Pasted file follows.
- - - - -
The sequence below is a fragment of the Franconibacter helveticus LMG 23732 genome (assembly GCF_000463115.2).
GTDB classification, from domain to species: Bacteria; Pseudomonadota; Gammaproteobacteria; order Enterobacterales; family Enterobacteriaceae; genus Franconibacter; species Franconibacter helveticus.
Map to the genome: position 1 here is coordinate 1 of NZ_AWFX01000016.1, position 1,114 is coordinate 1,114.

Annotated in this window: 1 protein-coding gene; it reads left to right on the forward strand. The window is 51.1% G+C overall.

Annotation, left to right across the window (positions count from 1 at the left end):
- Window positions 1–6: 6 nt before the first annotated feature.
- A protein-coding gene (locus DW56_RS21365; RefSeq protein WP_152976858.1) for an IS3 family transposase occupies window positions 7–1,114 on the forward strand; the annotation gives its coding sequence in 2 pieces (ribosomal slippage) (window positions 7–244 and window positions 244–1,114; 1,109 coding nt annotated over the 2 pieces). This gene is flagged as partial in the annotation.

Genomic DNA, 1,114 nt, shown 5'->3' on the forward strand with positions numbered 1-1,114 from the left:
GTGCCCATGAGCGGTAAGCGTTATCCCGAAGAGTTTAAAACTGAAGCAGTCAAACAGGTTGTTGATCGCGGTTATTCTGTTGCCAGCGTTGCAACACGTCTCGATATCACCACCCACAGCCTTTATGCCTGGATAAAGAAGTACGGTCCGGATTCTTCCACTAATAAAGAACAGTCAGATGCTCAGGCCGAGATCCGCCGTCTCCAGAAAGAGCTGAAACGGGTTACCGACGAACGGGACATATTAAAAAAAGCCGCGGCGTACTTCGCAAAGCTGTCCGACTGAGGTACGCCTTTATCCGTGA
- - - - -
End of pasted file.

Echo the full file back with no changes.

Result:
The sequence below is a fragment of the Franconibacter helveticus LMG 23732 genome (assembly GCF_000463115.2).
GTDB classification, from domain to species: Bacteria; Pseudomonadota; Gammaproteobacteria; order Enterobacterales; family Enterobacteriaceae; genus Franconibacter; species Franconibacter helveticus.
Map to the genome: position 1 here is coordinate 1 of NZ_AWFX01000016.1, position 1,114 is coordinate 1,114.

Annotated in this window: 1 protein-coding gene; it reads left to right on the forward strand. The window is 51.1% G+C overall.

Annotation, left to right across the window (positions count from 1 at the left end):
- Window positions 1–6: 6 nt before the first annotated feature.
- A protein-coding gene (locus DW56_RS21365; RefSeq protein WP_152976858.1) for an IS3 family transposase occupies window positions 7–1,114 on the forward strand; the annotation gives its coding sequence in 2 pieces (ribosomal slippage) (window positions 7–244 and window positions 244–1,114; 1,109 coding nt annotated over the 2 pieces). This gene is flagged as partial in the annotation.

Genomic DNA, 1,114 nt, shown 5'->3' on the forward strand with positions numbered 1-1,114 from the left:
GTGCCCATGAGCGGTAAGCGTTATCCCGAAGAGTTTAAAACTGAAGCAGTCAAACAGGTTGTTGATCGCGGTTATTCTGTTGCCAGCGTTGCAACACGTCTCGATATCACCACCCACAGCCTTTATGCCTGGATAAAGAAGTACGGTCCGGATTCTTCCACTAATAAAGAACAGTCAGATGCTCAGGCCGAGATCCGCCGTCTCCAGAAAGAGCTGAAACGGGTTACCGACGAACGGGACATATTAAAAAAAGCCGCGGCGTACTTCGCAAAGCTGTCCGACTGAGGTACGCCTTTATCCGTGA